In a Cloud of Dust, Clarke County Breaks Ground for New High School

On a blistering summer morning residents of Clarke County gathered together to celebrate the much anticipated ground breaking event for the new Clarke County High School. The occasion marks a turning point in a decade long struggle to build the new facility. Despite the heat, crowds arrived early to obtain free commemorative t-shirts as well as balloons and refreshments.   A stiff breeze and ample cold water made the record breaking heat tolerable as orange and blue balloons escaped little hands and launched into the sky heralding the momentous occasion.

Clarke County Supervisors, School Board, and Berryville elected officials came together to celebrate the start of the new school project - Photo Edward Leonard

As the event began members of the town and county government along with the Clarke County School Board gathered with the public around a section of bare earth that had been graded by the general contractor in advance of the ceremony. Behind the assembly, a line of earth moving vehicles parked end to end created a backdrop. As the event opened the the desire to maintain a focus on students and community unfolded. There were no speeches from officials or board members, no grand standing, or political one-upsmanship, simply a cross section from the entire student body of the county stepping to the microphone to share what this new chapter in Clarke County will mean to them. Each spoke of the struggle to get to this day and the benefits that will be shared by the entire community. Student speakers included:

From Boyce Elementary, student Evelyn Cox,
“I’m very excited to go to middle school next year. But I am even more excited about this ground breaking for a new high school!”
From D G Cooley, student Abby Pearson,
“I know one thing, education is very important and I know that my fellow classmates feel the same way. One thing is certain, we need the proper atmosphere and tools in order to succeed.”
From Johnson Williams Middle School, student Jasmine Bailey,
“This is a monumental day that we have been looking forward to for so long. This new school will bring many opportunities and benefits. Thank you Dr Murphy, the School Board, and citizens of Clarke County for making this day come true.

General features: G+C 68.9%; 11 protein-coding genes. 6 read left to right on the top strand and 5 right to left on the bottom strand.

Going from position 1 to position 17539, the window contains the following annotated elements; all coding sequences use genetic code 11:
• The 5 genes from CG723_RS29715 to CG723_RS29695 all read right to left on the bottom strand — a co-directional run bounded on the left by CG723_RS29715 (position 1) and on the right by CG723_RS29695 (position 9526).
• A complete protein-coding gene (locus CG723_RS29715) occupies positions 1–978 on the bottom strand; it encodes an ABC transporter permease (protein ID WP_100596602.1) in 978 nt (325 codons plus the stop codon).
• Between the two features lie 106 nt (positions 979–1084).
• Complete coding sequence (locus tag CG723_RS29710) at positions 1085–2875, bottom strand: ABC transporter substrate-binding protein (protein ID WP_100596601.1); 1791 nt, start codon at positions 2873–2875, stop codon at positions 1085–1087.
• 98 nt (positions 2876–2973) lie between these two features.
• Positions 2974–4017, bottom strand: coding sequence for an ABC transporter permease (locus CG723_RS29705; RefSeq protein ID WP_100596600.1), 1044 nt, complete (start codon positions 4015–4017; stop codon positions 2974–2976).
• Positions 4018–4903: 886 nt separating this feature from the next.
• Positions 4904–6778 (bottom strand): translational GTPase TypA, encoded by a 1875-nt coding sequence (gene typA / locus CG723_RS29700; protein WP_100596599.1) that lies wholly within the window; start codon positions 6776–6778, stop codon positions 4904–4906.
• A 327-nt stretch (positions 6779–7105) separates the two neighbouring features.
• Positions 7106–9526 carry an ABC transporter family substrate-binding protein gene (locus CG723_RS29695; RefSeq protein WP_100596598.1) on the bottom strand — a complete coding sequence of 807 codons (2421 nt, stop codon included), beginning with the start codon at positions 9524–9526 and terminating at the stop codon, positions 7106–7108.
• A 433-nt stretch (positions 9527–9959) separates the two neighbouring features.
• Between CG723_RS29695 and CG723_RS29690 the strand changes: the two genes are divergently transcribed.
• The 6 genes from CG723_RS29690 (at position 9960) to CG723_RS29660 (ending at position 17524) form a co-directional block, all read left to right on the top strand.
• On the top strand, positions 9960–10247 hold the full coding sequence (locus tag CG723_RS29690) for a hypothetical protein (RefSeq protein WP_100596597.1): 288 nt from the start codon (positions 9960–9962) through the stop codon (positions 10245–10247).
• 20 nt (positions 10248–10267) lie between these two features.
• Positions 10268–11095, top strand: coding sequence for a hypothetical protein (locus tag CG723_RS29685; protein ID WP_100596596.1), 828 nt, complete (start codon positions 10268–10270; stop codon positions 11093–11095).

From Clarke County High School, student Davey Hardesty,
“As the first class that will graduate from the new high school we thank the school board for providing a better and less crowded learning environment. Let’s all work together to keep CCHS in the top academic and athletic schools in the state. “

Rising sophomore, Michaela Rohde hoists the first shovel - Photo Mike Dowling

As the speakers concluded Superintendent Dr. Michael Murphy was joined by representatives from Sodexo, to judge the shovel decorating contest. The “Bring Your Own Shovel” event saw a parade of implements ranging from the well used garden variety to gold plated for official use. The standout decorative creations were divided into different age categories. Participants stepped forward into the circle of open ground and presented their works of art for inspection. Winners included:

Emily MacKenzie, Bradley Brathwaite, and Michelle MacKenzie

Finally, the moment that everyone had been waiting for, the first shovel of dirt. Michaela Rohde, a member of the first class that will graduate from the new high school, stepped forward onto the dry dusty soil. As Master of Ceremonies, Chris Rosen counted down the moments, Michaela lowered her shovel into the dry soil and turned over the first earth to begin the project. Immediately everyone else on the perimeter of the ceremony dug in and pitched shovels full of soil towards the center of the site ushering in the era of the new Clarke County High School in a great cloud of dust.

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Comments

  1. Jim Gibson says:

    What a nice event! Despite the dust, it was good to see so many come out and actually see this long-awaited project get underway.

  2. Concerned says:

    Great event and thanks so much for the pictures!

  3. Right Winger says:

    That was hot!! Thank goodness for ice cream and water!!

    • Right Winger says:

      Somehow, I ended up with poison ivy all over my calves (lower portion of my legs, not youthful bovines).

      • Doug Landry says:

        Karma?

      • J.C.Coon says:

        poison ivy. BUMMER.I just look at the stuff and break out. Many moons ago I got some great soap from a lady in Mt. Jackson that had jewelweed in it called Fairy Bubbles, it was the best. I also like Clorox (pain—pleasure). I have heard there is jewelweed up in ‘them there hills’ but have not found ‘the spot’. maybe a Master Gardener could enlighten us. They are usually stationed at the Clarke Co Farm Market on Saturday morn.

        • Doug Landry says:

          My grandmother swears by oyster-shell water. Soak oyster shells, full of calcium carbonate, in water (not sure if it’s salty or tap), then rub it in. Smelled funky, but it helped heal it up.

      • must be a city boy

        • Right Winger says:

          Nope, just highly allergic to the stuff! Musta been in all that tall grass.

          • maybe get outside away from the computer once in a while!

          • Right Winger says:

            I’m tellin ya, that ain’t it. If a breeze picks up a few specks of oil from sumac or ivy in Montana and the same breeze just happens to blow right by me while I’m driving with my window down, I’ll get it. When I worked landscaping, I’d get it all the time. There are two things that work for me: 1) Prednazone which requires a doctors visit. 2) Chlorine before it’s put into a large pool.

  4. Amy Kenny says:

    Bummer, no picture of Joey in the color guard 🙁 Other than that the pictures are great, so was the ceremony!!!!!!!!!!!!!!!